"Don't come to Bansko" - this advice, or warning, was posted on a Russian website by Bulgarians, shortly after the "bomb situation" at one of Bulgaria's top ski resorts last month.
"Don't come to the sea in the summer... Once Bulgaria had nice countryside, until the barbaric construction started a few years ago," it continued, expressing a growing concern over the damage to the environment that construction at Bulgaria's coast and mountain resorts is causing.
At the beginning of February, the situation came to a head when an environmentalist group, going by the name of "Ravnodenstvie", or Equinox, sent a letter to the Ministry of Environment and Waters. The group, which previously nobody had heard of, threatened to cause avalanches by setting off bombs above the ski slopes in Bansko unless the intensive construction work and the destruction of the environment in the area stopped.
This was branded an act of "eco terrorism" and environmentalist organisations rushed to distance themselves from Ravnodenstvie and condemn its actions.
A flurry of theories followed, speculating over who was actually behind the threat, and what their motives might be. Some identified a plot aimed at undermining and discrediting environmentalist organisations, while others pointed fingers at Ulen, the concession holders of the ski slopes and facilities in Bansko. A third theory alleged the involvement of the long arm of the competition from other ski resorts; a fourth vilified those who wanted to purchase hotels already up for sale in Bansko at cheap prices. Others blamed the Communists, the mafia, and Ivan Kostov - in various permutations.
For three days, the entire country watched the situation in Bansko with bated breath; some gloating, others distressed. No bombs were found and probably none ever will be; there never were any - it was all a hoax.
Thousands of leva were spent on bringing in army howitzers to trigger avalanches and set off the bombs in controlled explosions. Military experts stated that if any explosive devices had been planted, they would have been detonated by the blasts. Police officers and mountain rescuers sent up onto the slope in the blizzard to search for the alleged explosives put their lives at risk. And so questions remain: why were state resources - police officers, the army, howitzers, fuel and ammunition - used to save the day for a private company, and who is going to pay for them? Most likely, it will be the taxpayers who end up footing the bill, most of whom can't afford to go skiing in Bansko.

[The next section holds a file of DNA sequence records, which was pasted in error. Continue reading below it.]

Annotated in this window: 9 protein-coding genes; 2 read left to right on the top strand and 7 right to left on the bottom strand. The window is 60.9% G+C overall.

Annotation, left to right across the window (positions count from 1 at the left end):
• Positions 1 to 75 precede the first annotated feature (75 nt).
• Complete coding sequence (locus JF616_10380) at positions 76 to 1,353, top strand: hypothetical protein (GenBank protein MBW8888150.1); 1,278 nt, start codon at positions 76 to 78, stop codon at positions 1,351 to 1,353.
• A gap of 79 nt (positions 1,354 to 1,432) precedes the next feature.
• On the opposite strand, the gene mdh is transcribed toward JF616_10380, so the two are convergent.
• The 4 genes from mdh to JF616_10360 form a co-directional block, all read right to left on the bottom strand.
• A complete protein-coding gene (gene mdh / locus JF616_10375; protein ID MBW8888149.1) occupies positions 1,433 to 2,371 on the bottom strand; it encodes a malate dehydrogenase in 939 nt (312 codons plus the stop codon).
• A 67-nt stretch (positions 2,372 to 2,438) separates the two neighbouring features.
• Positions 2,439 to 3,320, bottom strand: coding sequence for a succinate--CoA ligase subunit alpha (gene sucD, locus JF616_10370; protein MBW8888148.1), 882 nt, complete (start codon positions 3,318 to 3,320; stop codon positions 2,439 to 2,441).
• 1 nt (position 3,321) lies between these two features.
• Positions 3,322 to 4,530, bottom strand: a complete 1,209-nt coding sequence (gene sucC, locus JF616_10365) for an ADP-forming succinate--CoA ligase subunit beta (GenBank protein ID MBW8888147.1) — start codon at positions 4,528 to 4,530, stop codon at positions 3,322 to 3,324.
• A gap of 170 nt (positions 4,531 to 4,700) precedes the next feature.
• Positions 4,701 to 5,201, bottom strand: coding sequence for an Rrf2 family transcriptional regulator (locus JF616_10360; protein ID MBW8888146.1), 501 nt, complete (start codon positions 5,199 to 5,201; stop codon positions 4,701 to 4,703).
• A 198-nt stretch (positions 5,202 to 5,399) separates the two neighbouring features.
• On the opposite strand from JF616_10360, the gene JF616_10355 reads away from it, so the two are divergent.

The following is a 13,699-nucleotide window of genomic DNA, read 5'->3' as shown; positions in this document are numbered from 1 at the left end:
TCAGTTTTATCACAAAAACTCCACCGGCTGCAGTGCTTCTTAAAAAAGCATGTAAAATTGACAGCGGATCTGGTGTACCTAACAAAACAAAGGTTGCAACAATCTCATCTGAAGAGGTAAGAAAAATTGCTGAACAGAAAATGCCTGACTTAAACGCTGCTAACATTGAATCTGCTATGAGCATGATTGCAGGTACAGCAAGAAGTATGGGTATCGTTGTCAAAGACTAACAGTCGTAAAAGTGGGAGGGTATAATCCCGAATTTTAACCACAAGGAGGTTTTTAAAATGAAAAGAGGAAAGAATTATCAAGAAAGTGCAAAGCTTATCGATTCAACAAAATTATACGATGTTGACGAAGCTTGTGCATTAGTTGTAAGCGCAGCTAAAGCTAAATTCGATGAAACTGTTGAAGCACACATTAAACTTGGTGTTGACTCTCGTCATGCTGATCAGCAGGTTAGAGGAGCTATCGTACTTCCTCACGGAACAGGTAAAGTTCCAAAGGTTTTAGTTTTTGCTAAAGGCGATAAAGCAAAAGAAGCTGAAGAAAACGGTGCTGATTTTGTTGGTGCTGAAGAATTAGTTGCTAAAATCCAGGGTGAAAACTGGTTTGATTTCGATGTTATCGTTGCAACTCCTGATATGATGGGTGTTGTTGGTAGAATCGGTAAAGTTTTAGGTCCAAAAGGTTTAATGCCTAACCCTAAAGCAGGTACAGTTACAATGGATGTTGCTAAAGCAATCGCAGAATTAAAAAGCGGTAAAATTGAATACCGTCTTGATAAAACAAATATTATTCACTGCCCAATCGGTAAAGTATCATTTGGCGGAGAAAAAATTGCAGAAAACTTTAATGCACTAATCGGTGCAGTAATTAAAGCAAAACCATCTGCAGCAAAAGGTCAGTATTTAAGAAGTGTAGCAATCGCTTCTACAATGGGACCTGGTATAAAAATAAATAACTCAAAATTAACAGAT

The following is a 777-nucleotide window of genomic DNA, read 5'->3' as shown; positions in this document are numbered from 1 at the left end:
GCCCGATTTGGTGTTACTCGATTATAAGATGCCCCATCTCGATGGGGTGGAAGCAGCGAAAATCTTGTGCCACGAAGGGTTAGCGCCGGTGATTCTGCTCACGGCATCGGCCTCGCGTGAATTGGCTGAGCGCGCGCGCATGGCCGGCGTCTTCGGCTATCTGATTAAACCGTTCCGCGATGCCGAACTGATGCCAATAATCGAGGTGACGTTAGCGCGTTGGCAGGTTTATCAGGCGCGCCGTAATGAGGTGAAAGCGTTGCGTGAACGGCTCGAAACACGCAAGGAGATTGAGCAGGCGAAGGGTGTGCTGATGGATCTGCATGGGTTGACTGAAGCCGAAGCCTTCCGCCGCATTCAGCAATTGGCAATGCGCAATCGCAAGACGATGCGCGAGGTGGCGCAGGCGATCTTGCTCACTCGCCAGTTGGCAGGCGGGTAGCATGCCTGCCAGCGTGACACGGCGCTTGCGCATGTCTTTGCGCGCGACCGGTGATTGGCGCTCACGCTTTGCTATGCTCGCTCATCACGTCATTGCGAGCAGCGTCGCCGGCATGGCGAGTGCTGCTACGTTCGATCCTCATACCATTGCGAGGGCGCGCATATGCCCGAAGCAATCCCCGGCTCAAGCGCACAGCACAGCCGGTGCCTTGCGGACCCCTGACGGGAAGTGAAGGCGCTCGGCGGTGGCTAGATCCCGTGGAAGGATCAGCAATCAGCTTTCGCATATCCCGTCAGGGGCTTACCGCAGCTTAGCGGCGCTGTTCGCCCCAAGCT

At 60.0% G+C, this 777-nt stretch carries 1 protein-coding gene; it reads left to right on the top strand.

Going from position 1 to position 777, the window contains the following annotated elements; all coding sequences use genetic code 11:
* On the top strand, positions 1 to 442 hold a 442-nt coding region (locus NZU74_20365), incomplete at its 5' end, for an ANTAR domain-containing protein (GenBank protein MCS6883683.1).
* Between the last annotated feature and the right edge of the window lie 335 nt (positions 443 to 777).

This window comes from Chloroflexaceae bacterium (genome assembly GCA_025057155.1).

The Mayor of Bansko, Alexander Kravarov, became a media star overnight. He condemned the incident as an act of terrorism and declared that it was unacceptable to ruin the season in such a way in a resort full of 10,000 tourists, most of whom were foreign. The outraged mayor even started a petition in support of Bansko as a ski centre. National TV stations showed footage of distraught Bansko residents, crying not for the decimated mountain, but for the "ruined" weekend, in which the rooms for rent in their houses remained vacant.
Having briefly visited Bansko last year and the year before last, it is difficult to understand why anyone would want to go there anyway. It's overcrowded and overpriced, and the hotels are crammed so close together that views are of the hotel next door, not of the mountain. It's dirty, there are no pavements, no places to park, and it seems that the friendly residents of Bansko have disappeared and been replaced by greedy rip-off merchants. And this year, apart from lack of snow and bomb threats, the resort is also experiencing serious logistics problems such as power cuts, water shortages, and internet and telephone failures due to the poor infrastructure, which is insufficient to support so many consumers. Taking all that into account, the "Don't Come to Bansko" slogan sounds sensible enough.
The bomb incident, however, poses many questions, the most important of which are: "How did we come to this?" and "Is eco terrorism the last resort?" Internet forums buzzed with the Bansko incident, and on all of them, there was at least one person of the opinion that this kind of action was the only solution. According to this line of thought, the State has abdicated from its duties to protect the public interest, which in this case is the countryside, and as all legal means of trying to bring this matter to their attention had been exhausted, people had no way of being heard other than to resort to outright terrorism of this kind.
I tend to disagree with this, being of the opinion that one should always try to find a compromise. But in this case, deep down inside, I was enjoying the show, thinking that whatever was happening in Bansko served the greedy "investors" right.